Music by: Broke for Free

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Levitz
111 days ago
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Shared for the Dutchness, or lack thereof, rather.
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Sorry, But I Don't See How Nyarlathotep's Death Cult Is Negatively Affecting American Discourse

jwz
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Look, All I'm Saying Is Let's At Least Give Nyarlathotep a Chance (2016)

Like it or not, Nyarlathotep -- God of a Thousand Forms, Stalker Among the Stars -- is our Commander-in-Chief now. And you know what, Jerry? Color me curious. I know a lot of really heated rhetoric and seemingly reckless policy proposals have been bandied about over the past few months -- that bit about "delighting in this dust speck you call Earth's senseless suffering" still bugs me -- but hey, the least we can do is see how He adjusts to His new responsibilities.

I honestly wouldn't be surprised if the election humbled the Black Pharaoh just a tad. [...] I'm telling you, once Nyarlathotep sits behind that desk in the Oval Office, I think the weight and solemnity of the position will start sinking in pretty quickly.

Think about it, Jerry. Does anyone really even expect Him to make good on His promise to cull a maddened horde from the populace that will traverse the globe like ravenous locusts, spreading His malevolence and contempt to all corners of the land? Who's gonna pay for that? It was probably just a soundbite, nothing more. Nyarlathotep knows how to play the game, Jerry. He knows exactly how to manipulate the headlines. And fever dreams, too.

Sorry, But I Don't See How Nyarlathotep's Death Cult Is Negatively Affecting American Discourse (2018)

So, no, I don't see any problem with the death cult's High Priest getting a recurring op-ed in the New York Times. He worked hard to get where he is, and last I checked, this is still the country where, if you put in enough hard work, time, energy -- and self-castration to please the abhorrent Anti-God, apparently -- you can make it. The cult is a small but troubling percentage of our population, but we can't just silence them because they call in eerie unison for a "Great Offering." Yeah, if I was on the editorial board I might see about diversifying with another woman, or perhaps a person of color, or hell, even someone slightly left-of-center, but I imagine it's pretty hard to quickly turn a ship as large as the USS Gray Lady. These institutions don't change overnight. Unless Nyarlathotep wills it, I suppose. [...]

Honestly, I think we as a society have forgotten the art of civil discourse. There was a time when conservatives and liberals could disagree in a debate, and then buy each other a round afterwards. Now everyone's shouting at one another about how wrong they are, how destructive and inhumane their policies will be, how we should be investing our tax dollars into the education of our few remaining children instead of a massive ziggurat aligned with some extra moon that suddenly appeared in the sky last week. We gotta figure out how to agree to disagree again.

And, look, call me crazy for suggesting this -- but what if guys like the High Priest and his death cult are right some of the time? Hey hey, calm down. I'm just playing Elder God's advocate here. I know it might "trigger" some overly sensitive folks, but on a purely rhetorical level, it helps to try seeing things from their side.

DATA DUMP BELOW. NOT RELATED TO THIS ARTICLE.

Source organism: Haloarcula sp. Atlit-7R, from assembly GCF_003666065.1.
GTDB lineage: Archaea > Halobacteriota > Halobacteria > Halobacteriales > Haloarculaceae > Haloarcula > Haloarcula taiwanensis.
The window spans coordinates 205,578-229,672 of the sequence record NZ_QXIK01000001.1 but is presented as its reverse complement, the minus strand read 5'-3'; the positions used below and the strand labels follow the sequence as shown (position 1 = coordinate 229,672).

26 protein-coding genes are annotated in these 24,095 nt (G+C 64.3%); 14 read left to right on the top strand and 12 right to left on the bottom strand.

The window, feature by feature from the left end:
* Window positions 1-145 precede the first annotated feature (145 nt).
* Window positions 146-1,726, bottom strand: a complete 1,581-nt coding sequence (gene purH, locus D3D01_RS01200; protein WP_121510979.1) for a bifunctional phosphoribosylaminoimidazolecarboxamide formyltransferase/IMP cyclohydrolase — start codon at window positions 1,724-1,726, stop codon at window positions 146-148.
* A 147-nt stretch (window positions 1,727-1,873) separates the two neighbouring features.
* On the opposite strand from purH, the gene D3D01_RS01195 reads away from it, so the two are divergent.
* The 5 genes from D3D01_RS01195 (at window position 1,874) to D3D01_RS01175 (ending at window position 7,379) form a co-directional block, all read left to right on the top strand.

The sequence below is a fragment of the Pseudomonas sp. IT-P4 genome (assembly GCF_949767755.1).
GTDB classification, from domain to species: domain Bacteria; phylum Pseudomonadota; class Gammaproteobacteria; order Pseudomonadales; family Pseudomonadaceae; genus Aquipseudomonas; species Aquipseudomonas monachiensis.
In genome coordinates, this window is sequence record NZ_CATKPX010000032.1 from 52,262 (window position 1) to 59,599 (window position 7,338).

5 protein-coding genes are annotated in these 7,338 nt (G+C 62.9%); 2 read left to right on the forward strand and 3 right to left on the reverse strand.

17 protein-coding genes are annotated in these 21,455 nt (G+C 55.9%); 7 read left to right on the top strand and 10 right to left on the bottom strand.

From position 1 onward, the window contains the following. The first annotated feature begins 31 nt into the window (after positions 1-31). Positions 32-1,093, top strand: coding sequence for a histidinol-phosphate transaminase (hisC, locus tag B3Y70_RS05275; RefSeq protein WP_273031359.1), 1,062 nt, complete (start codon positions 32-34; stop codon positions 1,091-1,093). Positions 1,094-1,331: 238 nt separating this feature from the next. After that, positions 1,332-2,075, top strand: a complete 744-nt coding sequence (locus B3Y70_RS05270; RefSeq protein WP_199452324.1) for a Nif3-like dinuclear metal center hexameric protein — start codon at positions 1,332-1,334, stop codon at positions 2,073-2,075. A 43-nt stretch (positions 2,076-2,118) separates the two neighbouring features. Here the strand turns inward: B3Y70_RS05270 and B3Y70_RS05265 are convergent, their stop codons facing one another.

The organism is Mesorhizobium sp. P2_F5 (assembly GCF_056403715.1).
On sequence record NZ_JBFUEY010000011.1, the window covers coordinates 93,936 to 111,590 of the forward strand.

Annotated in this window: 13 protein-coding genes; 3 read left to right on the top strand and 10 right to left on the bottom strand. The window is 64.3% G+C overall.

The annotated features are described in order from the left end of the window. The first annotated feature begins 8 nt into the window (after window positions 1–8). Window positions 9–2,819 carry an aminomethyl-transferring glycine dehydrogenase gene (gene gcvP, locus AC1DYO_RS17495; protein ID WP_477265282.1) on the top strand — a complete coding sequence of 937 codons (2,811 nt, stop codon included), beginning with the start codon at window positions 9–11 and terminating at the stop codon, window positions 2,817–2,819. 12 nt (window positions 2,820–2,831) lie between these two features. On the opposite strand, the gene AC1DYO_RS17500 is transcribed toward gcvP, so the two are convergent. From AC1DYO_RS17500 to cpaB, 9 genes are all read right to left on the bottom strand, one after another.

Previously, previously, previously, previously, previously, previously, previously, previously, previously, previously, previously, previously, previously, previously, previously, previously, previously, previously, previously.

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Levitz
119 days ago
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Alexa and Siri Can Hear This Hidden Command. You Can’t.

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BERKELEY, Calif. — Many people have grown accustomed to talking to their smart devices, asking them to read a text, play a song or set an alarm. But someone else might be secretly talking to them, too.

Over the last two years, researchers in China and the United States have begun demonstrating that they can send hidden commands that are undetectable to the human ear to Apple’s Siri, Amazon’s Alexa and Google’s Assistant. Inside university labs, the researchers have been able to secretly activate the artificial intelligence systems on smartphones and smart speakers, making them dial phone numbers or open websites. In the wrong hands, the technology could be used to unlock doors, wire money or buy stuff online — simply with music playing over the radio.

A group of students from University of California, Berkeley, and Georgetown University showed in 2016 that they could hide commands in white noise played over loudspeakers and through YouTube videos to get smart devices to turn on airplane mode or open a website.

This month, some of those Berkeley researchers published a research paper that went further, saying they could embed commands directly into recordings of music or spoken text. So while a human listener hears someone talking or an orchestra playing, Amazon’s Echo speaker might hear an instruction to add something to your shopping list.

“We wanted to see if we could make it even more stealthy,” said Nicholas Carlini, a fifth-year Ph.D. student in computer security at U.C. Berkeley and one of the paper’s authors.

[Read more on what Alexa can hear when brought into your home]

Mr. Carlini added that while there was no evidence that these techniques have left the lab, it may only be a matter of time before someone starts exploiting them. “My assumption is that the malicious people already employ people to do what I do,” he said.

These deceptions illustrate how artificial intelligence — even as it is making great strides — can still be tricked and manipulated. Computers can be fooled into identifying an airplane as a cat just by changing a few pixels of a digital image, while researchers can make a self-driving car swerve or speed up simply by pasting small stickers on road signs and confusing the vehicle’s computer vision system.